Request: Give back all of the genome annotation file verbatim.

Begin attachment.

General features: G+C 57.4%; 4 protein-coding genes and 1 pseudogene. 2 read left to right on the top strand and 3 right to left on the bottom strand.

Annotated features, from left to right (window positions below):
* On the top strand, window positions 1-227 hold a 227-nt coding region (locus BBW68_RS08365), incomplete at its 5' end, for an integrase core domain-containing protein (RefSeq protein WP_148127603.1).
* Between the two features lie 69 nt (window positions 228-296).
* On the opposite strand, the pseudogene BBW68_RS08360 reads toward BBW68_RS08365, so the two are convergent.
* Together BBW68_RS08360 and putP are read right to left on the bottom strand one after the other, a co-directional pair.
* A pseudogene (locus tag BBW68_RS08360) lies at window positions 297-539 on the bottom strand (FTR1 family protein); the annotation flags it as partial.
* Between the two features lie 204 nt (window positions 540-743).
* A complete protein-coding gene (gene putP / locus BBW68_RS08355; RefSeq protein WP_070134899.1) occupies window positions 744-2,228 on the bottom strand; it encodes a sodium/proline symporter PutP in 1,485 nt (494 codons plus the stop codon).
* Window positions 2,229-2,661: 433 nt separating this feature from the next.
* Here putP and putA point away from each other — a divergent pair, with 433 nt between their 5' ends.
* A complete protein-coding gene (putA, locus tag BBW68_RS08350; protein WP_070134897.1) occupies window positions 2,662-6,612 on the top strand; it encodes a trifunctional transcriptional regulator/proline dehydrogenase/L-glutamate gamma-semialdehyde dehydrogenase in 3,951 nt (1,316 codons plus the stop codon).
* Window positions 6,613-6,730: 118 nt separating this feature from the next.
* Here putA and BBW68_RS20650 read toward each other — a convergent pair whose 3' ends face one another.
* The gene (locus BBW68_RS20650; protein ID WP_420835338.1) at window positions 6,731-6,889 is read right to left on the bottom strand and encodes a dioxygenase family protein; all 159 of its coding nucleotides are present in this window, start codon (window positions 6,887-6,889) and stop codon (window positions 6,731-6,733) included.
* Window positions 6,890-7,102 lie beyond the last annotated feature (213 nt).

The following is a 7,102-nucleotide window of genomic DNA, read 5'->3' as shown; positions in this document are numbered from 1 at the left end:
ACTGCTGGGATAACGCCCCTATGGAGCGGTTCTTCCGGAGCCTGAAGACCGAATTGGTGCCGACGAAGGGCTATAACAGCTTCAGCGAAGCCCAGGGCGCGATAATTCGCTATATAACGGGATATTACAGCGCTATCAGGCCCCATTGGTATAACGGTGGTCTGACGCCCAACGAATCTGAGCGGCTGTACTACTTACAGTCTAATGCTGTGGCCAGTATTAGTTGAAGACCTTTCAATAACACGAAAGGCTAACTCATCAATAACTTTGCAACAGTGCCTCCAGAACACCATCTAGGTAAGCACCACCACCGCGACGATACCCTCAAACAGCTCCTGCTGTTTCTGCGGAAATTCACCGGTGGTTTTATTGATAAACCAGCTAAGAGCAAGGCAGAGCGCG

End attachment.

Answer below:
General features: G+C 57.4%; 4 protein-coding genes and 1 pseudogene. 2 read left to right on the top strand and 3 right to left on the bottom strand.

Annotated features, from left to right (window positions below):
* On the top strand, window positions 1-227 hold a 227-nt coding region (locus BBW68_RS08365), incomplete at its 5' end, for an integrase core domain-containing protein (RefSeq protein WP_148127603.1).
* Between the two features lie 69 nt (window positions 228-296).
* On the opposite strand, the pseudogene BBW68_RS08360 reads toward BBW68_RS08365, so the two are convergent.
* Together BBW68_RS08360 and putP are read right to left on the bottom strand one after the other, a co-directional pair.
* A pseudogene (locus tag BBW68_RS08360) lies at window positions 297-539 on the bottom strand (FTR1 family protein); the annotation flags it as partial.
* Between the two features lie 204 nt (window positions 540-743).
* A complete protein-coding gene (gene putP / locus BBW68_RS08355; RefSeq protein WP_070134899.1) occupies window positions 744-2,228 on the bottom strand; it encodes a sodium/proline symporter PutP in 1,485 nt (494 codons plus the stop codon).
* Window positions 2,229-2,661: 433 nt separating this feature from the next.
* Here putP and putA point away from each other — a divergent pair, with 433 nt between their 5' ends.
* A complete protein-coding gene (putA, locus tag BBW68_RS08350; protein WP_070134897.1) occupies window positions 2,662-6,612 on the top strand; it encodes a trifunctional transcriptional regulator/proline dehydrogenase/L-glutamate gamma-semialdehyde dehydrogenase in 3,951 nt (1,316 codons plus the stop codon).
* Window positions 6,613-6,730: 118 nt separating this feature from the next.
* Here putA and BBW68_RS20650 read toward each other — a convergent pair whose 3' ends face one another.
* The gene (locus BBW68_RS20650; protein ID WP_420835338.1) at window positions 6,731-6,889 is read right to left on the bottom strand and encodes a dioxygenase family protein; all 159 of its coding nucleotides are present in this window, start codon (window positions 6,887-6,889) and stop codon (window positions 6,731-6,733) included.
* Window positions 6,890-7,102 lie beyond the last annotated feature (213 nt).

The following is a 7,102-nucleotide window of genomic DNA, read 5'->3' as shown; positions in this document are numbered from 1 at the left end:
ACTGCTGGGATAACGCCCCTATGGAGCGGTTCTTCCGGAGCCTGAAGACCGAATTGGTGCCGACGAAGGGCTATAACAGCTTCAGCGAAGCCCAGGGCGCGATAATTCGCTATATAACGGGATATTACAGCGCTATCAGGCCCCATTGGTATAACGGTGGTCTGACGCCCAACGAATCTGAGCGGCTGTACTACTTACAGTCTAATGCTGTGGCCAGTATTAGTTGAAGACCTTTCAATAACACGAAAGGCTAACTCATCAATAACTTTGCAACAGTGCCTCCAGAACACCATCTAGGTAAGCACCACCACCGCGACGATACCCTCAAACAGCTCCTGCTGTTTCTGCGGAAATTCACCGGTGGTTTTATTGATAAACCAGCTAAGAGCAAGGCAGAGCGCG